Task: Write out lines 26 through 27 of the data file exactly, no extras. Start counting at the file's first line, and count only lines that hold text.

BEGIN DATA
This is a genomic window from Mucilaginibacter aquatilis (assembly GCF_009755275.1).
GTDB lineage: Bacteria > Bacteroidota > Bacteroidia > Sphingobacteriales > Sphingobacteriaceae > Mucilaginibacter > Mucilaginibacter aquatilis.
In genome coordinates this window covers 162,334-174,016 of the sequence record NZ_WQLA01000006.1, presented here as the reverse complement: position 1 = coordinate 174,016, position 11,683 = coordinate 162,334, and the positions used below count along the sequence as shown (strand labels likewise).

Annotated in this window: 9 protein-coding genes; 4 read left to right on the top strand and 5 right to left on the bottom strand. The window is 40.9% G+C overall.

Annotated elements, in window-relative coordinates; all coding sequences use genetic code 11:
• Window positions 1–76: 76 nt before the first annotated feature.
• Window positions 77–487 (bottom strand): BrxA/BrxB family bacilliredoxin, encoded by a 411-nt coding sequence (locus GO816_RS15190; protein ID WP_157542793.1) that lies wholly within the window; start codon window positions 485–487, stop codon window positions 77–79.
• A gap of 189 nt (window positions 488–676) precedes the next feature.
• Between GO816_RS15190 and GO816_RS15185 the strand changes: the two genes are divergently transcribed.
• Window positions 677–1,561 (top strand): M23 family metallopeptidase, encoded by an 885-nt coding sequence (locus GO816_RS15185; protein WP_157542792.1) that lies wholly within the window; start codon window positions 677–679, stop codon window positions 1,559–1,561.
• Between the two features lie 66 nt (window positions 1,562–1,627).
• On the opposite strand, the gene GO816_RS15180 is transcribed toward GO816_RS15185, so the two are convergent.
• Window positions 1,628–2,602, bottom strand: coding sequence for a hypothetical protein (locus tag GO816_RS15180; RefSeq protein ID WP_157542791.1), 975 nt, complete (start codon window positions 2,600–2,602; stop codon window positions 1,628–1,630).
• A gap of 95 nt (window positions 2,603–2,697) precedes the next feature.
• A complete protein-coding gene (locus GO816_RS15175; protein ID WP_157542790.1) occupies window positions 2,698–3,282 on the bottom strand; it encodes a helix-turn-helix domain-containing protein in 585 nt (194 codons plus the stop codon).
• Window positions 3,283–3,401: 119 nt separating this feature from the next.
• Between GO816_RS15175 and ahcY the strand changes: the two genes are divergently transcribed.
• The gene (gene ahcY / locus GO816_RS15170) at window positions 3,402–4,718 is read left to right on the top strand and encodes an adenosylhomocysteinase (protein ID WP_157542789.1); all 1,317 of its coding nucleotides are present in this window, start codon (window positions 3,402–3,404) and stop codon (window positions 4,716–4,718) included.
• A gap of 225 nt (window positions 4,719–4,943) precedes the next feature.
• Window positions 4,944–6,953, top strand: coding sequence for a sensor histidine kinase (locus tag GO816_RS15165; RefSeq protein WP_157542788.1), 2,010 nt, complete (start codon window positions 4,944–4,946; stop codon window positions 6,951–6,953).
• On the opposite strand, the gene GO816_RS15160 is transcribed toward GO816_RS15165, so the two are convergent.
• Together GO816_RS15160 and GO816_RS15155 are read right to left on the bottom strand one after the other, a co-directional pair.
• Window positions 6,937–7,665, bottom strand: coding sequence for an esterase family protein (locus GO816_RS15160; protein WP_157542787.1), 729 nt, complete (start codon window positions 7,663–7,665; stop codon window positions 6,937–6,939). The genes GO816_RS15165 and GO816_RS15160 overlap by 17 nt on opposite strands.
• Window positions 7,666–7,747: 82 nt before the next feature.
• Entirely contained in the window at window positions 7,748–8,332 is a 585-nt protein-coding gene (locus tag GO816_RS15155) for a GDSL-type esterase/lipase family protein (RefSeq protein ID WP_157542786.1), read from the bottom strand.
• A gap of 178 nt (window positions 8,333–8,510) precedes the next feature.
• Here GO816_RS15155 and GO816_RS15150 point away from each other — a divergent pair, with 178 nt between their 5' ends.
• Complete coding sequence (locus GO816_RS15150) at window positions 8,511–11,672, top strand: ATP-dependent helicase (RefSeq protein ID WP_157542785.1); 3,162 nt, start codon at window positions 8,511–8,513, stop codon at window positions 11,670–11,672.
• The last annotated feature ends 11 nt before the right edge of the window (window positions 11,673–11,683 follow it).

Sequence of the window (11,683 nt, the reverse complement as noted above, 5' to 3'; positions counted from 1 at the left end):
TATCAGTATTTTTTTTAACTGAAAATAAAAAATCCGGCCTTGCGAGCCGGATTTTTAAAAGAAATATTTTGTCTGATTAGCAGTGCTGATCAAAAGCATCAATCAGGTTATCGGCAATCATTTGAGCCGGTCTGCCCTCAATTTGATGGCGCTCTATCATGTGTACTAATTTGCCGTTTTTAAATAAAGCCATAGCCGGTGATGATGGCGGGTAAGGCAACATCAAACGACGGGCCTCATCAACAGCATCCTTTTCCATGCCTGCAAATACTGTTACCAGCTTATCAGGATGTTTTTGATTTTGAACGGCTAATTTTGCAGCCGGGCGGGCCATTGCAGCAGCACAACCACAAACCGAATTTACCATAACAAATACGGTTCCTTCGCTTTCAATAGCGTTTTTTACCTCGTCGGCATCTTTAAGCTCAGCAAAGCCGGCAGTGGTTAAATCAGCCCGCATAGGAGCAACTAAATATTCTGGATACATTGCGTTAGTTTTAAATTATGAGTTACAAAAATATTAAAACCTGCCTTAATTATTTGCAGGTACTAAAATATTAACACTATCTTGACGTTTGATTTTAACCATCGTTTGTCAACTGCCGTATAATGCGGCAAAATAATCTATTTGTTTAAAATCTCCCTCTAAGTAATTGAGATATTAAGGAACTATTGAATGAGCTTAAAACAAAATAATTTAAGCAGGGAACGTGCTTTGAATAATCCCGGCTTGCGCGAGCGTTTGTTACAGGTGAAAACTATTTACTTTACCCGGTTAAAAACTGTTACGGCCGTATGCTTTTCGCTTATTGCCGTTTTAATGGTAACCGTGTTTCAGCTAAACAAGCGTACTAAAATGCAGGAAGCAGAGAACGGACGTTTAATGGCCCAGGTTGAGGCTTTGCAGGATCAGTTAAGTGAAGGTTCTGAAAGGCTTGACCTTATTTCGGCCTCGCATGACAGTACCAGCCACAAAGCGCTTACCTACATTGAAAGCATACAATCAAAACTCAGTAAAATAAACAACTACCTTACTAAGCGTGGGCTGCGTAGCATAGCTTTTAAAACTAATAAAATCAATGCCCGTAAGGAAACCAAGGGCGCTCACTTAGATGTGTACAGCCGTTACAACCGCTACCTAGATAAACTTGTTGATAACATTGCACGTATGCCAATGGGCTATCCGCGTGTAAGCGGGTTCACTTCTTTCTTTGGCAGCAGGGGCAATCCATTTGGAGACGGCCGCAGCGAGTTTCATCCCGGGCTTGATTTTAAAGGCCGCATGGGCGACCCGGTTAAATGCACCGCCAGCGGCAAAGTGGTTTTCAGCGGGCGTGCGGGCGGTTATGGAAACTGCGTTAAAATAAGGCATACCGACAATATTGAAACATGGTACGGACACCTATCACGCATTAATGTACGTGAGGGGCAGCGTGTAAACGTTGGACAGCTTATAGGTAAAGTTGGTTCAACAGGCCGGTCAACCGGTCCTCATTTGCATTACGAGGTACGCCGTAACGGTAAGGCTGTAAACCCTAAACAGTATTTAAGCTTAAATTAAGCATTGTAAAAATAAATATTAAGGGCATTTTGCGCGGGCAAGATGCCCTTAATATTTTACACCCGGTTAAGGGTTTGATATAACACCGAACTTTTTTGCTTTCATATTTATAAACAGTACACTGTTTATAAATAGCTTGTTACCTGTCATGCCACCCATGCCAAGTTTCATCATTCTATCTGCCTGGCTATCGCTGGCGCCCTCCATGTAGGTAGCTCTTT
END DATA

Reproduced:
• A gap of 178 nt (window positions 8,333–8,510) precedes the next feature.
• Here GO816_RS15155 and GO816_RS15150 point away from each other — a divergent pair, with 178 nt between their 5' ends.